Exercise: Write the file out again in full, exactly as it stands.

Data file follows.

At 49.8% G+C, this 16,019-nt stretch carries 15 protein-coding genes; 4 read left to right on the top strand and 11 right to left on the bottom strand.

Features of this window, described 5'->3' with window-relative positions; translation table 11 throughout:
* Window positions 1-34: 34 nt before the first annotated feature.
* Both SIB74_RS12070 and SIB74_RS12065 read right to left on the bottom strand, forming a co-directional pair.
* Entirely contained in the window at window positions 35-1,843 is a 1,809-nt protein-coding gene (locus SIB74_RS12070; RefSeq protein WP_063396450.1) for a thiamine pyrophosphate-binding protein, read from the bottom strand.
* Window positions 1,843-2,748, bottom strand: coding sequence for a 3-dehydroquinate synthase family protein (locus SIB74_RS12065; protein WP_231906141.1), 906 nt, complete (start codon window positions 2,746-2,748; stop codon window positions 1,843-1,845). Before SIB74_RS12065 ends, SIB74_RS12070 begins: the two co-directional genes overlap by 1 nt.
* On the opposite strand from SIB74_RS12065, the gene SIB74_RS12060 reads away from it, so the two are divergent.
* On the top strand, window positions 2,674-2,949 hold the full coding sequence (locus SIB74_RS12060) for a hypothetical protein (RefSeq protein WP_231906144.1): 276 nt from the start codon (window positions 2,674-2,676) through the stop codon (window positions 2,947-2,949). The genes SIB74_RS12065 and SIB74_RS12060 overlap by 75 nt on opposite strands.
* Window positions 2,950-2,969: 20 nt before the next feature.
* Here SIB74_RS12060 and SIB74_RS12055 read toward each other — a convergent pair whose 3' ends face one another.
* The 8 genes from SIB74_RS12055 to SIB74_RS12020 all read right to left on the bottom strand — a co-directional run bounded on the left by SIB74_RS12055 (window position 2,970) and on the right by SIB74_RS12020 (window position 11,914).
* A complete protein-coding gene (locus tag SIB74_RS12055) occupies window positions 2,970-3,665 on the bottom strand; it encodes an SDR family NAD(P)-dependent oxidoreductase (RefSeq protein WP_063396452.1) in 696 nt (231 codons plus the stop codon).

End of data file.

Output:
At 49.8% G+C, this 16,019-nt stretch carries 15 protein-coding genes; 4 read left to right on the top strand and 11 right to left on the bottom strand.

Features of this window, described 5'->3' with window-relative positions; translation table 11 throughout:
* Window positions 1-34: 34 nt before the first annotated feature.
* Both SIB74_RS12070 and SIB74_RS12065 read right to left on the bottom strand, forming a co-directional pair.
* Entirely contained in the window at window positions 35-1,843 is a 1,809-nt protein-coding gene (locus SIB74_RS12070; RefSeq protein WP_063396450.1) for a thiamine pyrophosphate-binding protein, read from the bottom strand.
* Window positions 1,843-2,748, bottom strand: coding sequence for a 3-dehydroquinate synthase family protein (locus SIB74_RS12065; protein WP_231906141.1), 906 nt, complete (start codon window positions 2,746-2,748; stop codon window positions 1,843-1,845). Before SIB74_RS12065 ends, SIB74_RS12070 begins: the two co-directional genes overlap by 1 nt.
* On the opposite strand from SIB74_RS12065, the gene SIB74_RS12060 reads away from it, so the two are divergent.
* On the top strand, window positions 2,674-2,949 hold the full coding sequence (locus SIB74_RS12060) for a hypothetical protein (RefSeq protein WP_231906144.1): 276 nt from the start codon (window positions 2,674-2,676) through the stop codon (window positions 2,947-2,949). The genes SIB74_RS12065 and SIB74_RS12060 overlap by 75 nt on opposite strands.
* Window positions 2,950-2,969: 20 nt before the next feature.
* Here SIB74_RS12060 and SIB74_RS12055 read toward each other — a convergent pair whose 3' ends face one another.
* The 8 genes from SIB74_RS12055 to SIB74_RS12020 all read right to left on the bottom strand — a co-directional run bounded on the left by SIB74_RS12055 (window position 2,970) and on the right by SIB74_RS12020 (window position 11,914).
* A complete protein-coding gene (locus tag SIB74_RS12055) occupies window positions 2,970-3,665 on the bottom strand; it encodes an SDR family NAD(P)-dependent oxidoreductase (RefSeq protein WP_063396452.1) in 696 nt (231 codons plus the stop codon).